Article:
Bio-Logic Aqua Research has discovered that the best (and least expensive) way to mitigate the effect of irritants on the eyes is to pay attention to your tear film’s natural moisture content.

A New Discovery

The standard method of alleviating dry eye symptoms is to apply chemically formulated eye drops and redness relievers. While these products can be beneficial in helping seal in existing moisture, they are not always well tolerated.

  1. Drops do not add water, or any other natural ingredient, to the tear film.
  2. Individual drops are so large that they can flood the tear film and wash away protective factors such as the evaporation-slowing lipid layer and bacteria-fighting antibodies.
  3. Many people experience an allergic reaction to the chemicals and preservatives in eye drops.
  4. Drops can be difficult and uncomfortable to apply and are often avoided.
  5. Drops may only be safely applied a specified number of times a day. Over-application may cause an allergic or addictive reaction.

A newly discovered alternative method of soothing dry irritated eyes (that is also more natural, safe and environmentally green), and of mitigating dehydrating environmental challenges to the eye, is to simply add pure, fresh, pH-balanced humidity to the air around the eyes, using a personal portable misting device. The humid mist will find its way into the tear film’s aqueous (water) layer in just the right amount (two-to-five nanoliters) to help alleviate symptoms naturally, without drops or chemical formulations.

Nature’s Tears EyeMist.


The problem has been finding a way to bottle the natural, fresh, beneficial humidity of a spring rain and apply it to the eyes. This was finally solved by Bio-Logic Aqua Research. The result is Nature’s Tears EyeMist with the uniquely biocompatible “Bio-Logic Aqua tissue-culture grade water.” A specially designed mist applicator breaks the water into micron-sized droplets (patent pending) that duplicate natural humidity no matter what the surrounding environmental conditions. Because Nature’s Tears EyeMist contains no harmful propellants, preservatives or chemicals, it can be safely applied whenever discomfort is felt. Application several times a day can help lessen the severity of reactions to UV, sun and salt-water exposure.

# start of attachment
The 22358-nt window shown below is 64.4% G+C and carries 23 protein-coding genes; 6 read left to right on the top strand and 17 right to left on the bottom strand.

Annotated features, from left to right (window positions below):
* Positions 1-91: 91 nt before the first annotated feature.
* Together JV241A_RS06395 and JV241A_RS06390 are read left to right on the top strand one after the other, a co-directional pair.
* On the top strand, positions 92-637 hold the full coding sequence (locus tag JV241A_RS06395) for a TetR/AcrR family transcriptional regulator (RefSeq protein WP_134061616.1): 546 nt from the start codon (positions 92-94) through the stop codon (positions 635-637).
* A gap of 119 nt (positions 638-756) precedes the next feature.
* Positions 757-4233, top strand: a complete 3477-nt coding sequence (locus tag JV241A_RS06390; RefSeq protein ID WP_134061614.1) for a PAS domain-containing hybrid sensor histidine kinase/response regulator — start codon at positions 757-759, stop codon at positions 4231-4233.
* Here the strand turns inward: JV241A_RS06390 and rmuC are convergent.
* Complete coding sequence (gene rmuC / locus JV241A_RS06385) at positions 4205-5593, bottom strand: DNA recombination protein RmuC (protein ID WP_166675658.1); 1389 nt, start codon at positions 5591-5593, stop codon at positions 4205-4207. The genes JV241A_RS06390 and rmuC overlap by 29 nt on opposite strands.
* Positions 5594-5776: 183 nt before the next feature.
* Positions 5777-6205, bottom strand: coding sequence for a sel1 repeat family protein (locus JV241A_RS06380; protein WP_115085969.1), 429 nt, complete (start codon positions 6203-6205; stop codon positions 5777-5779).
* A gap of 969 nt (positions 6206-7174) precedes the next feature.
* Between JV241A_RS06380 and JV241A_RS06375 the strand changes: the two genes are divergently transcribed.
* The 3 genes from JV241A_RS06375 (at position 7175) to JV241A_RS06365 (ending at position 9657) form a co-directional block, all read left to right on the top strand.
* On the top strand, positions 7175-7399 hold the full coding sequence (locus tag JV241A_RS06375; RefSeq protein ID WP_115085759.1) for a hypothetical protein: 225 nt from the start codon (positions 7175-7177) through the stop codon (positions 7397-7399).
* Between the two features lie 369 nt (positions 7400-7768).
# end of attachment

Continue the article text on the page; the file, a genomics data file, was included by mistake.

Nature’s Tears EyeMist should be applied to replenish lost natural eye moisture prior to applying eye drops, or to keep the tear film moist between allowable dye drop doses. Surfers should use it before entering the water and after every surfing run.

Maintaining a Healthy Tear Film.

Although everyone is susceptible to tear film dehydration, if you are a surfer, you should pay extra attention tear film health, not only when surfing but always. A healthy tear film at home can better fight off extreme challenges at the beach.

  • Always wear eye protection when in the water (tinted, water-tight goggles).
  • Wear sunglasses on the beach.
  • Take a shower, and/or wash your eyes with a warm compress, as soon as possible after surfing.
  • Set out bowls of water in your house to humidify the air, especially when the heater or air-conditioner is on.
  • Treat yourself to frequent long, luxuriant baths and/or showers (a brief shower after a bath will wash off residue).
  • Make a ritual of daily facial cleansing. Using a washcloth and very mild, liquid soap, apply hot water compresses to your eyes and face, with eyes open. Do this four times for 30 to 60 seconds each time (It’s VERY relaxing!). This moisturizes not only the tear film but the eyelid skin, where the glands that produce many tear film components are located.
  • Let as much fresh air into the house as you can, especially in the bedroom and bathroom.
  • Keep Nature’s Tears EyeMist in your bathroom, car, locker room, and with you at the beach. Use it before and after cleansing your face in the morning, before each eye drop application, after every surfing run, and during the day whenever eye discomfort is experienced.